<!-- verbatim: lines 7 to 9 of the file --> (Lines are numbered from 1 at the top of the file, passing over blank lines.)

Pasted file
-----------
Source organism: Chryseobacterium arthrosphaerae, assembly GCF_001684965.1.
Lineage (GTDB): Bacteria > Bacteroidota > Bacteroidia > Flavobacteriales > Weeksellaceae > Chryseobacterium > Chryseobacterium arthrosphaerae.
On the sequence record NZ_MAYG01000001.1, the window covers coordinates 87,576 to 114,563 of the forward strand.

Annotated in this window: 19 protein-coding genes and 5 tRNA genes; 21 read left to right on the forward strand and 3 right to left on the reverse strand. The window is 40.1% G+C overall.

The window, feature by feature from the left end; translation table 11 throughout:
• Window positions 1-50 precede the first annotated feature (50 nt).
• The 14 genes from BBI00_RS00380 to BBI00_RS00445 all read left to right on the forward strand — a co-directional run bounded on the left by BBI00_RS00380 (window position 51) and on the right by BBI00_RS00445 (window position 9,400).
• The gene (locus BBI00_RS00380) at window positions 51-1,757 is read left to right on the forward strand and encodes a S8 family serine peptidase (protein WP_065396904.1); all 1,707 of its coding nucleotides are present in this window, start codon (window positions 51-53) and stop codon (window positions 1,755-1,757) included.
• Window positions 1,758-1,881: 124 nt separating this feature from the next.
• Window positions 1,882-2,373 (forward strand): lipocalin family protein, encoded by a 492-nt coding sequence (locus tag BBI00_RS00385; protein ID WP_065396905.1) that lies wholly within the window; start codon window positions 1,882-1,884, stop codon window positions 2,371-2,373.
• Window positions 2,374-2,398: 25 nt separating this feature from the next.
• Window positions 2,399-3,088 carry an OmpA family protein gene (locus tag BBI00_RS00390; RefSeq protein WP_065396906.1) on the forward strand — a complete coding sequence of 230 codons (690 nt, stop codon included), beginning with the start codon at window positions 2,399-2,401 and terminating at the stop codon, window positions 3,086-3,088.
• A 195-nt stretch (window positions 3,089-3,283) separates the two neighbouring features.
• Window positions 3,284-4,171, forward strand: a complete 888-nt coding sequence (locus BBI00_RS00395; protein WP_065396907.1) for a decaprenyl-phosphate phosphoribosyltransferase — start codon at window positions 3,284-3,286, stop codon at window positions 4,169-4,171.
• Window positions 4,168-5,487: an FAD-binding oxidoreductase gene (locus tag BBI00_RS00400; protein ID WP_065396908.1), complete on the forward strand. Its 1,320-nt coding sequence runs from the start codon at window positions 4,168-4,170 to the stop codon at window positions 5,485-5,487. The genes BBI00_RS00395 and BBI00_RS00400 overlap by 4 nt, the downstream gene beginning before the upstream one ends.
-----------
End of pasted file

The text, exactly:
• The 14 genes from BBI00_RS00380 to BBI00_RS00445 all read left to right on the forward strand — a co-directional run bounded on the left by BBI00_RS00380 (window position 51) and on the right by BBI00_RS00445 (window position 9,400).
• The gene (locus BBI00_RS00380) at window positions 51-1,757 is read left to right on the forward strand and encodes a S8 family serine peptidase (protein WP_065396904.1); all 1,707 of its coding nucleotides are present in this window, start codon (window positions 51-53) and stop codon (window positions 1,755-1,757) included.
• Window positions 1,758-1,881: 124 nt separating this feature from the next.